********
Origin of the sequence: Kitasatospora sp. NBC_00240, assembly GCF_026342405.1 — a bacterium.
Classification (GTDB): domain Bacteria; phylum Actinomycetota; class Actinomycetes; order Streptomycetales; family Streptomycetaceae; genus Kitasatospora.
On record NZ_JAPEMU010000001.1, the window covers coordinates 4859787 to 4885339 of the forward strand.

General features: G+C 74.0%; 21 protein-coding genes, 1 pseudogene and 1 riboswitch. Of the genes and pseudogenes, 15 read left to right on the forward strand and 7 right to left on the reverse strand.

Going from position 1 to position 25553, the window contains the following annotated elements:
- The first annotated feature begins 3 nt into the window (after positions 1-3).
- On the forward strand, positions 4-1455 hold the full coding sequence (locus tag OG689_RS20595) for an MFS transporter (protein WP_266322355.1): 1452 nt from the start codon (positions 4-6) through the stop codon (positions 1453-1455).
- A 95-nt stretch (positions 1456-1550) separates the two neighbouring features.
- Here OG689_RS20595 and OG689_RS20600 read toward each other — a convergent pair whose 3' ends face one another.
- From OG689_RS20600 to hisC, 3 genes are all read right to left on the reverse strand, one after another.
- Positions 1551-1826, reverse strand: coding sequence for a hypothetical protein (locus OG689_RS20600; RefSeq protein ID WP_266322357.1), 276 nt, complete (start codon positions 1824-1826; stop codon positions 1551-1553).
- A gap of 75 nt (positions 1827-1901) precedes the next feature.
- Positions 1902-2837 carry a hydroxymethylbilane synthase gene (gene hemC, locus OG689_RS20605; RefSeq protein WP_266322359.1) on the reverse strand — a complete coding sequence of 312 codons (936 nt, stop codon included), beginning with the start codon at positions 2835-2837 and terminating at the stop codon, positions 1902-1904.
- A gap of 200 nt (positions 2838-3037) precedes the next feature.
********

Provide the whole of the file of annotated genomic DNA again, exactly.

Origin of the sequence: Kitasatospora sp. NBC_00240, assembly GCF_026342405.1 — a bacterium.
Classification (GTDB): domain Bacteria; phylum Actinomycetota; class Actinomycetes; order Streptomycetales; family Streptomycetaceae; genus Kitasatospora.
On record NZ_JAPEMU010000001.1, the window covers coordinates 4859787 to 4885339 of the forward strand.

General features: G+C 74.0%; 21 protein-coding genes, 1 pseudogene and 1 riboswitch. Of the genes and pseudogenes, 15 read left to right on the forward strand and 7 right to left on the reverse strand.

Going from position 1 to position 25553, the window contains the following annotated elements:
- The first annotated feature begins 3 nt into the window (after positions 1-3).
- On the forward strand, positions 4-1455 hold the full coding sequence (locus tag OG689_RS20595) for an MFS transporter (protein WP_266322355.1): 1452 nt from the start codon (positions 4-6) through the stop codon (positions 1453-1455).
- A 95-nt stretch (positions 1456-1550) separates the two neighbouring features.
- Here OG689_RS20595 and OG689_RS20600 read toward each other — a convergent pair whose 3' ends face one another.
- From OG689_RS20600 to hisC, 3 genes are all read right to left on the reverse strand, one after another.
- Positions 1551-1826, reverse strand: coding sequence for a hypothetical protein (locus OG689_RS20600; RefSeq protein ID WP_266322357.1), 276 nt, complete (start codon positions 1824-1826; stop codon positions 1551-1553).
- A gap of 75 nt (positions 1827-1901) precedes the next feature.
- Positions 1902-2837 carry a hydroxymethylbilane synthase gene (gene hemC, locus OG689_RS20605; RefSeq protein WP_266322359.1) on the reverse strand — a complete coding sequence of 312 codons (936 nt, stop codon included), beginning with the start codon at positions 2835-2837 and terminating at the stop codon, positions 1902-1904.
- A gap of 200 nt (positions 2838-3037) precedes the next feature.